If you don’t already know: Yes, there is water on the moon. NASA suggests there’s as much as 600 million metric tons of water ice there, which could someday help lunar colonists survive. It could even be turned into an affordable form of rocket fuel (you just have to split water into oxygen and hydrogen, and presto—you have propulsion for spaceflight).
Unfortunately, we’ve never known how much water is actually on the moon, where exactly those reserves are stored, or how to access and harvest it. Nor have scientists ever really understood how water originated there.
We still don’t have answers to these questions, but two new studies published in Nature Astronomy today do suggest that water on the moon is not as hidden away as scientists once thought.
Through the looking glass
The first study reports the detection of water molecules on lunar surfaces exposed to sunlight near the 231 kilometer-long Clavius crater, thanks to observations made by the Stratospheric Observatory for Infrared Astronomy (SOFIA) run by NASA and the German Aerospace Center. It has long been thought that water would have the best chance of remaining stable in regions of the moon, such as large craters, that are permanently covered in shadows. Such regions and any water they contained, researchers thought, would be protected from temperature disturbances induced by the sun’s rays.
As it turns out, there’s water sitting in broad daylight. “This is the first time we can say with certainty that the water molecule is present on the lunar surface,” says Casey Honniball, a researcher at NASA Goddard Space Flight Center and lead author of the SOFIA study.
The SOFIA observations point to water molecules incorporated into the structure of glass beads, which allows the molecules to withstand sunlight exposure. The amount of water contained in these glassy beads is comparable to 12 ounces dispersed over a cubic meter of soil, spread across the surface of the moon. “We expect the abundance of water to increase as we move closer to the poles,” says Honniball. “But what we observed with SOFIA is the opposite”—the beads were found in a latitudinal region that’s closer to the equator, though that’s not likely to be a global phenomenon.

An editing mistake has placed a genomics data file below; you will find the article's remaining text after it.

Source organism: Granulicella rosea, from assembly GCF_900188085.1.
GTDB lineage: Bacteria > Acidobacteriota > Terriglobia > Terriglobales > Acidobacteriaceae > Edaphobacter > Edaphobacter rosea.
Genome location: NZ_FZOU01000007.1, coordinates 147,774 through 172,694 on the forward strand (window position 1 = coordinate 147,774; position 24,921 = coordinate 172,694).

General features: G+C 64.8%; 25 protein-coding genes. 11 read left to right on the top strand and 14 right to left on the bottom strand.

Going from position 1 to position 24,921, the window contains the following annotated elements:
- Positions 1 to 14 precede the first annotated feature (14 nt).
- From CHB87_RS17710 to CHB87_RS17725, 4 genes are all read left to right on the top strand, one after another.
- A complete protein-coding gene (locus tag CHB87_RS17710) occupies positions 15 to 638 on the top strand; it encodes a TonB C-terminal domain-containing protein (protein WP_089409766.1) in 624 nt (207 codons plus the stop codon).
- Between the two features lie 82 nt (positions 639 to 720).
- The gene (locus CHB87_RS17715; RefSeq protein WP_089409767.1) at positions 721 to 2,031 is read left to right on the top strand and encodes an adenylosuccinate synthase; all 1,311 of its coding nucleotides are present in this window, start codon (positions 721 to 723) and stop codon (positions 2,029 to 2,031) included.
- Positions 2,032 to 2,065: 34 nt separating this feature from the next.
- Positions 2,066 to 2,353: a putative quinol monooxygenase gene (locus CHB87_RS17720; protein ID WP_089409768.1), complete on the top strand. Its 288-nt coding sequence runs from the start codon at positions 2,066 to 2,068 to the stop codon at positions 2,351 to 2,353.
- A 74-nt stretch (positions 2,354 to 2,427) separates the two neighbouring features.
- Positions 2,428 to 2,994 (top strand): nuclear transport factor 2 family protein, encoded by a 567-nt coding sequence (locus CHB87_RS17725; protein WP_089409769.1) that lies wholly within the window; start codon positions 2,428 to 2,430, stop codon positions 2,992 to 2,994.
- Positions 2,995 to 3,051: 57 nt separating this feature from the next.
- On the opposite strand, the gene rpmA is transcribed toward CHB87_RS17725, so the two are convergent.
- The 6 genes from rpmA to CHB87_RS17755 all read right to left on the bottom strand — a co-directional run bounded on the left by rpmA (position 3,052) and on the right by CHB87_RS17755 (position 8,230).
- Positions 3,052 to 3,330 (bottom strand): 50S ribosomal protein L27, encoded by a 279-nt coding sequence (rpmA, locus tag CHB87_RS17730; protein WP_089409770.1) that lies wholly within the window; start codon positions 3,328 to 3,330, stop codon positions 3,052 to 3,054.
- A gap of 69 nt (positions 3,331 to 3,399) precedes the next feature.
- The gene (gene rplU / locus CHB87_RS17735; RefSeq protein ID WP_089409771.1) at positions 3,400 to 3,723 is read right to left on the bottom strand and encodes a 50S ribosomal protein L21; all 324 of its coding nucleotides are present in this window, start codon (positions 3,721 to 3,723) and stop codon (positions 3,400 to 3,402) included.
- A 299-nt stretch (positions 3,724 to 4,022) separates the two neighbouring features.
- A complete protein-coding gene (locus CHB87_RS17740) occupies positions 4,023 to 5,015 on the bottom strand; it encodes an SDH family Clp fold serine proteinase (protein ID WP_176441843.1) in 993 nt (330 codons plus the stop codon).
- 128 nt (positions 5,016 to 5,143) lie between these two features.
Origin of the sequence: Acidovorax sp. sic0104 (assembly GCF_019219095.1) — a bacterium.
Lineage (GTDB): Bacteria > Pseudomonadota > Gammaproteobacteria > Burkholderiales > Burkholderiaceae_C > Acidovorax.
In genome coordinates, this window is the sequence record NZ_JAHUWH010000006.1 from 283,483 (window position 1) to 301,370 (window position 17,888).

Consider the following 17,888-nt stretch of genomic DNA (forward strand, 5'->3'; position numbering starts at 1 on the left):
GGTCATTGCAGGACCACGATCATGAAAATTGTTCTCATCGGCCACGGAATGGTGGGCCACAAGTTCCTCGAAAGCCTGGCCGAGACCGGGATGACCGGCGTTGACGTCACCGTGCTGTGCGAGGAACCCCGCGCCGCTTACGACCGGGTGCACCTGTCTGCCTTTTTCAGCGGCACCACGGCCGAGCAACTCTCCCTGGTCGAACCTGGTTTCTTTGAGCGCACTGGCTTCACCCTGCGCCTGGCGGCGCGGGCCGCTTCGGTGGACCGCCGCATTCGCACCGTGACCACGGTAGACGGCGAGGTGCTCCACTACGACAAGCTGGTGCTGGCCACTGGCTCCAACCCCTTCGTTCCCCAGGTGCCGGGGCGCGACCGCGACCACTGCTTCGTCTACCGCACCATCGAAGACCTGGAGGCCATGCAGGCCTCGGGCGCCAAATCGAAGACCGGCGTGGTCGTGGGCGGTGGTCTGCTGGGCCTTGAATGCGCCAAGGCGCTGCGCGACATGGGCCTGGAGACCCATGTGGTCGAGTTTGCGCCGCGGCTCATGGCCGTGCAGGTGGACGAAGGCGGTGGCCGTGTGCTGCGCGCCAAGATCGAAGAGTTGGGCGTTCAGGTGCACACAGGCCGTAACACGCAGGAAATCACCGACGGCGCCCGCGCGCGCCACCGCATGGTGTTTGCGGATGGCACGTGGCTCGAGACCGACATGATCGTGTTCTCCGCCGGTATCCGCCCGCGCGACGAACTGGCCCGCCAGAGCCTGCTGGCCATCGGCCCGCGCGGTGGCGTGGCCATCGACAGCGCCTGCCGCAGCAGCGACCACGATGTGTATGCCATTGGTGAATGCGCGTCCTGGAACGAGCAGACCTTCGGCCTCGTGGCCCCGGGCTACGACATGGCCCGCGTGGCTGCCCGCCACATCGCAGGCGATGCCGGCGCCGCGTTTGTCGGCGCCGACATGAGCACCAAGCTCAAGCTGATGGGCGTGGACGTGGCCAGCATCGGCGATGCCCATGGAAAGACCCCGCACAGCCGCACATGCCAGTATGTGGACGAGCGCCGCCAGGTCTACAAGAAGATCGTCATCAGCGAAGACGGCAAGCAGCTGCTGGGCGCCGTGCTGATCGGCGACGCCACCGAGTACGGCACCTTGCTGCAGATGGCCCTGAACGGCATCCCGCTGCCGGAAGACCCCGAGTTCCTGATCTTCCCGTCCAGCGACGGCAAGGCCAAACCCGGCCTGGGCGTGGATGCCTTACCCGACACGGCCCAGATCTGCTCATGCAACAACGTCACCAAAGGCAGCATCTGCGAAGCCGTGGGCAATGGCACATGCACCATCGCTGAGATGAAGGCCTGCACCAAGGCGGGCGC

SOFIA is an airborne observatory built out of a modified 747 that flies high through the atmosphere, so its nine-foot telescope can observe objects in space with minimal disturbance by Earth’s water-heavy atmosphere. This is especially useful for observing in infrared wavelengths, and in this case it helped researchers distinguish molecular water from hydroxyl compounds on the moon.
The glassy water features on the moon were previously found in an investigation on lunar mineralogy conducted in 1969 (thanks to observations made by a balloon observatory). But those observations were not reported and published. “Maybe they did not realize the big discovery they had actually made,” says Honniball.
The amount of water contained in the glassy beads is a bit low to be useful to humans, but it’s possible the concentration is much greater in other areas (the SOFIA study only focused on one area of the moon).
More important, the findings tease the possibility of a “lunar water cycle” that might replenish water reserves on the moon, something that seems barely comprehensible for a world long thought to be dry and dead. “It’s a new area we’ve not really looked at in any great detail before,” says Clive Neal, a planetary geologist at the University of Notre Dame, who was not involved in either study.